By Ren Behan
Risotto is an Italian dish, made with rice grown in the north of Italy. A simple risotto should only take around twenty minutes to cook, making it a quick-to-the-table, fresh and healthy meal. It’s an Italian staple and the very best thing about it? Once you learn how to make a basic risotto, you’ll open the door to an endless store of new recipes to try!
There are different varieties of risotto rice, but the best ones to look out for are Arborio, Vialone Nano and Carnaroli, which is said to make the creamiest risotto. It can also absorb a lot of liquid (usually stock) whilst staying ‘al dente’ – meaning that it should still have a bite and not be too soft once cooked.
There are a few tips to remember when cooking a risotto. Use a large, wide pan so that the rice, when covered with a little stock, cooks evenly. You don’t need to rinse the rice before, and the cooking heat should be kept low and gentle throughout. Heat your stock up in a second pan, separately, and keep it simmering so that when you add the stock to the rice, it is already hot and bubbling.
- As with lots of Italian dishes, you usually start by cooking some chopped onion, carrot, celery and a little garlic (optional) in some olive oil – this base is called a ‘sofritto’. Next, you add the risotto rice to the pan, stirring it around so that the rice grains are coated with olive oil. You can also add a little white wine at this stage. Then, add a ladleful of hot stock to the pan and keep stirring. Once the stock has been absorbed into the rice, add a little more stock, one ladleful at a time, until the rice is cooked.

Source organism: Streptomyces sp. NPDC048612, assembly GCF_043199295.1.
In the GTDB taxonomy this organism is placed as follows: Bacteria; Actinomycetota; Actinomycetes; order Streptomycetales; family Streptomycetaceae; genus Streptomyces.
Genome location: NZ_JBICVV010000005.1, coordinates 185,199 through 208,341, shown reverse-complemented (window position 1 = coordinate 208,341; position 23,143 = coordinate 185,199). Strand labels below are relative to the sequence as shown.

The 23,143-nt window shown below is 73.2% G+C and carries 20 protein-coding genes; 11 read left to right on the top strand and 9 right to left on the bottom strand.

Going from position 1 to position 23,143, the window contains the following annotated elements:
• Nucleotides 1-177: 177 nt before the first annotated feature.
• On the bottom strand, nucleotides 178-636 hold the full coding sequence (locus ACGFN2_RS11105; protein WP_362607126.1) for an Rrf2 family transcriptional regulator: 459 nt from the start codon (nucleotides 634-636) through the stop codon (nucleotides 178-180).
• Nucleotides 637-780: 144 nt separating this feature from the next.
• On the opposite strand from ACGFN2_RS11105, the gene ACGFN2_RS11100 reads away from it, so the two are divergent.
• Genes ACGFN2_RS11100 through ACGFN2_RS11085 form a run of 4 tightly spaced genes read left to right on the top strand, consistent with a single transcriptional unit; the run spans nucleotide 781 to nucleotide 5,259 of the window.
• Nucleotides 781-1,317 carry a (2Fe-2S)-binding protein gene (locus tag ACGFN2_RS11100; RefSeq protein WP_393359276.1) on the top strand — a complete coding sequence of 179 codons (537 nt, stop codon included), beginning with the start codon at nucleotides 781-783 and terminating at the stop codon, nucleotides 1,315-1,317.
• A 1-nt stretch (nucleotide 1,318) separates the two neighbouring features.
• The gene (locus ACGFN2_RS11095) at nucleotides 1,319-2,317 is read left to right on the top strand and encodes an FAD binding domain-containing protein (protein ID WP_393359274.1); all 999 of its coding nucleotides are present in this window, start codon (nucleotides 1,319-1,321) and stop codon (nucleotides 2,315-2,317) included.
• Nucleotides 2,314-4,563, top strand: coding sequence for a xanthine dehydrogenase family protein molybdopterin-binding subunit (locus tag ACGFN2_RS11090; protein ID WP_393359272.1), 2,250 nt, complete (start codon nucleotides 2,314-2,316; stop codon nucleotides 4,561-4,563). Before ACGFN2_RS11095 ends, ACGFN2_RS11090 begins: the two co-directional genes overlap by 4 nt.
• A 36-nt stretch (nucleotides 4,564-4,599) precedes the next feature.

- After around fifteen minutes, your risotto should look creamy and the rice should be soft, but still a little firm when you bite it; not mushy! At the end of cooking, you can stir in some grated Parmesan cheese (there are vegetarian alternatives) and a drizzle of olive oil or some butter.
Once you’ve mastered a basic risotto, such as ‘Risotto alla Parmigiana,’ you can start to get creative. Although you can add seafood, such as prawns, or chicken, a simple risotto also makes a good vegetarian meal. Almost any vegetables can be added to a risotto; asparagus, zucchini or courgette, cauliflower (try Romanesco), mushrooms (white button mushrooms or wild mushrooms), peas, broad beans, or try cubed and roasted butternut squash or aubergine.
One of my favourite risotto recipes is a simple white risotto, made with a stock of dried porcini mushrooms, with fresh mushrooms added towards the end, similar to this Grilled Mushroom Risotto. I recently spent the week in Italy and tried a very tasty porcini mushroom risotto in a restaurant in Florence. I noticed that the risotto rice had a good bite to it, the consistency was quite ‘soupy’ and that it was served on a flat plate, rather than in a bowl.
Other vegetarian favourites of the week included a simple courgette risotto, finished with olive oil and fresh lemon zest. Or, how about a risotto with creamy burrata? I’m also now keen to try Jamie’s Artichoke risotto since artichokes were so plentiful in the Italian markets and yet we hardly use them at all in England, which is a shame.
To get some more tips and to see how easy it is to make a really tasty risotto, watch Gennaro and Jamie in this video showing you How to cook a mushroom risotto.
Ren Behan is a mum of two and a food writer.